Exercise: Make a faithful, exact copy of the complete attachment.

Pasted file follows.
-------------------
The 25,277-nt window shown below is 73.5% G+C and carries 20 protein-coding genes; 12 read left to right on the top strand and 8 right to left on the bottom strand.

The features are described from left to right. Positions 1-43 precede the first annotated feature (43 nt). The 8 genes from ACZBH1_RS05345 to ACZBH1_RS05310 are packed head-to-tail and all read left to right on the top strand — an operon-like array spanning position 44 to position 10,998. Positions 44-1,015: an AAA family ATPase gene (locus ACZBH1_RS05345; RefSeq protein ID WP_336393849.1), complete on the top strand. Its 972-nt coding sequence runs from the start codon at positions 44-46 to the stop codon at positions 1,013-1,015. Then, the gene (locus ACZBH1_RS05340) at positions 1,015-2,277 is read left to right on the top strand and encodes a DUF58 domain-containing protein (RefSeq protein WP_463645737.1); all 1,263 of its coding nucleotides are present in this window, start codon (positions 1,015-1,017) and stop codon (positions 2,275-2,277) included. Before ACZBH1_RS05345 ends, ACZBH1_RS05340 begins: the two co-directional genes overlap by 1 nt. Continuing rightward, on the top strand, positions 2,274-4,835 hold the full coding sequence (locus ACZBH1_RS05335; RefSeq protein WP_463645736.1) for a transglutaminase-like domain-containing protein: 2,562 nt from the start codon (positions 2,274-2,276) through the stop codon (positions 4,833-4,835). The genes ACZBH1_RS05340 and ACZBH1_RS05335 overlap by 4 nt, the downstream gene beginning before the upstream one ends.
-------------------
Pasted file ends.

The 25,277-nt window shown below is 73.5% G+C and carries 20 protein-coding genes; 12 read left to right on the top strand and 8 right to left on the bottom strand.

The features are described from left to right. Positions 1-43 precede the first annotated feature (43 nt). The 8 genes from ACZBH1_RS05345 to ACZBH1_RS05310 are packed head-to-tail and all read left to right on the top strand — an operon-like array spanning position 44 to position 10,998. Positions 44-1,015: an AAA family ATPase gene (locus ACZBH1_RS05345; RefSeq protein ID WP_336393849.1), complete on the top strand. Its 972-nt coding sequence runs from the start codon at positions 44-46 to the stop codon at positions 1,013-1,015. Then, the gene (locus ACZBH1_RS05340) at positions 1,015-2,277 is read left to right on the top strand and encodes a DUF58 domain-containing protein (RefSeq protein WP_463645737.1); all 1,263 of its coding nucleotides are present in this window, start codon (positions 1,015-1,017) and stop codon (positions 2,275-2,277) included. Before ACZBH1_RS05345 ends, ACZBH1_RS05340 begins: the two co-directional genes overlap by 1 nt. Continuing rightward, on the top strand, positions 2,274-4,835 hold the full coding sequence (locus ACZBH1_RS05335; RefSeq protein WP_463645736.1) for a transglutaminase-like domain-containing protein: 2,562 nt from the start codon (positions 2,274-2,276) through the stop codon (positions 4,833-4,835). The genes ACZBH1_RS05340 and ACZBH1_RS05335 overlap by 4 nt, the downstream gene beginning before the upstream one ends.